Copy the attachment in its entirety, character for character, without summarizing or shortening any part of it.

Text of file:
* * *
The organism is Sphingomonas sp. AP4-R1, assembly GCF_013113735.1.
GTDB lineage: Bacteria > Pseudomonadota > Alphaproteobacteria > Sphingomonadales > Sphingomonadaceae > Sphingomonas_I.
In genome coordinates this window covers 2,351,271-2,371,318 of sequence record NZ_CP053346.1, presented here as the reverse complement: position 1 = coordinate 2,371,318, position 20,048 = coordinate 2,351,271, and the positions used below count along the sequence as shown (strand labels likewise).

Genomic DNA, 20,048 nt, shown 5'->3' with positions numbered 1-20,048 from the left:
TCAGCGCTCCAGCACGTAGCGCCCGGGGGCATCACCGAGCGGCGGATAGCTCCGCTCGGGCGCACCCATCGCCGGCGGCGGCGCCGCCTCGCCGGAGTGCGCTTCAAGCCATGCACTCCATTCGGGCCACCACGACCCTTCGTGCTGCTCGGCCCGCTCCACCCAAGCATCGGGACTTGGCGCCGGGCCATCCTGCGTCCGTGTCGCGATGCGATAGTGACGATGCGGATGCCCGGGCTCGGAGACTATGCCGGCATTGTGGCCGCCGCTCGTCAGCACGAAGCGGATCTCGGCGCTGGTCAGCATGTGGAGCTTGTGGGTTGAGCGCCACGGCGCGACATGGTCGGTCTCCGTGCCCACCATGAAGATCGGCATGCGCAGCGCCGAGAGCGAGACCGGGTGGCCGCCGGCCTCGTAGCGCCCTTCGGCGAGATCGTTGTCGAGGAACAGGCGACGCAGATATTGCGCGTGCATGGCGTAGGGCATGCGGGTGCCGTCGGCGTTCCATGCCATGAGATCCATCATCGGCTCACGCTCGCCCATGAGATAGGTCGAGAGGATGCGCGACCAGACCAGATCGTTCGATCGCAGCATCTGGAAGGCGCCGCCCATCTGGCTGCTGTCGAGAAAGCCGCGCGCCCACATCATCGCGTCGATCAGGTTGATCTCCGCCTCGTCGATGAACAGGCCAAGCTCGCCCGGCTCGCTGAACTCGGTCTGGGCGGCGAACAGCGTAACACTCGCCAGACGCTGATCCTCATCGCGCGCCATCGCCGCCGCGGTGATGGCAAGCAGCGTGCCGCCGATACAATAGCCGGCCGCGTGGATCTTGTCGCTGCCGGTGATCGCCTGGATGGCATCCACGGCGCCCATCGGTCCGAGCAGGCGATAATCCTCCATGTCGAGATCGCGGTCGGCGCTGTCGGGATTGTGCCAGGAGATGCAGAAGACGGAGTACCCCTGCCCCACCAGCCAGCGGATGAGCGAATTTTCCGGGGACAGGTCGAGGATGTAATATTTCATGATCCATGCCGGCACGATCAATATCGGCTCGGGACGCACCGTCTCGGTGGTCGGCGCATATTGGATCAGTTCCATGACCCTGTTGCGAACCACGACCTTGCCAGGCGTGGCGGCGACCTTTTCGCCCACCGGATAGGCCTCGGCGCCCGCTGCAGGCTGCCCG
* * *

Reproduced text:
The organism is Sphingomonas sp. AP4-R1, assembly GCF_013113735.1.
GTDB lineage: Bacteria > Pseudomonadota > Alphaproteobacteria > Sphingomonadales > Sphingomonadaceae > Sphingomonas_I.
In genome coordinates this window covers 2,351,271-2,371,318 of sequence record NZ_CP053346.1, presented here as the reverse complement: position 1 = coordinate 2,371,318, position 20,048 = coordinate 2,351,271, and the positions used below count along the sequence as shown (strand labels likewise).

Genomic DNA, 20,048 nt, shown 5'->3' with positions numbered 1-20,048 from the left:
TCAGCGCTCCAGCACGTAGCGCCCGGGGGCATCACCGAGCGGCGGATAGCTCCGCTCGGGCGCACCCATCGCCGGCGGCGGCGCCGCCTCGCCGGAGTGCGCTTCAAGCCATGCACTCCATTCGGGCCACCACGACCCTTCGTGCTGCTCGGCCCGCTCCACCCAAGCATCGGGACTTGGCGCCGGGCCATCCTGCGTCCGTGTCGCGATGCGATAGTGACGATGCGGATGCCCGGGCTCGGAGACTATGCCGGCATTGTGGCCGCCGCTCGTCAGCACGAAGCGGATCTCGGCGCTGGTCAGCATGTGGAGCTTGTGGGTTGAGCGCCACGGCGCGACATGGTCGGTCTCCGTGCCCACCATGAAGATCGGCATGCGCAGCGCCGAGAGCGAGACCGGGTGGCCGCCGGCCTCGTAGCGCCCTTCGGCGAGATCGTTGTCGAGGAACAGGCGACGCAGATATTGCGCGTGCATGGCGTAGGGCATGCGGGTGCCGTCGGCGTTCCATGCCATGAGATCCATCATCGGCTCACGCTCGCCCATGAGATAGGTCGAGAGGATGCGCGACCAGACCAGATCGTTCGATCGCAGCATCTGGAAGGCGCCGCCCATCTGGCTGCTGTCGAGAAAGCCGCGCGCCCACATCATCGCGTCGATCAGGTTGATCTCCGCCTCGTCGATGAACAGGCCAAGCTCGCCCGGCTCGCTGAACTCGGTCTGGGCGGCGAACAGCGTAACACTCGCCAGACGCTGATCCTCATCGCGCGCCATCGCCGCCGCGGTGATGGCAAGCAGCGTGCCGCCGATACAATAGCCGGCCGCGTGGATCTTGTCGCTGCCGGTGATCGCCTGGATGGCATCCACGGCGCCCATCGGTCCGAGCAGGCGATAATCCTCCATGTCGAGATCGCGGTCGGCGCTGTCGGGATTGTGCCAGGAGATGCAGAAGACGGAGTACCCCTGCCCCACCAGCCAGCGGATGAGCGAATTTTCCGGGGACAGGTCGAGGATGTAATATTTCATGATCCATGCCGGCACGATCAATATCGGCTCGGGACGCACCGTCTCGGTGGTCGGCGCATATTGGATCAGTTCCATGACCCTGTTGCGAACCACGACCTTGCCAGGCGTGGCGGCGACCTTTTCGCCCACCGGATAGGCCTCGGCGCCCGCTGCAGGCTGCCCG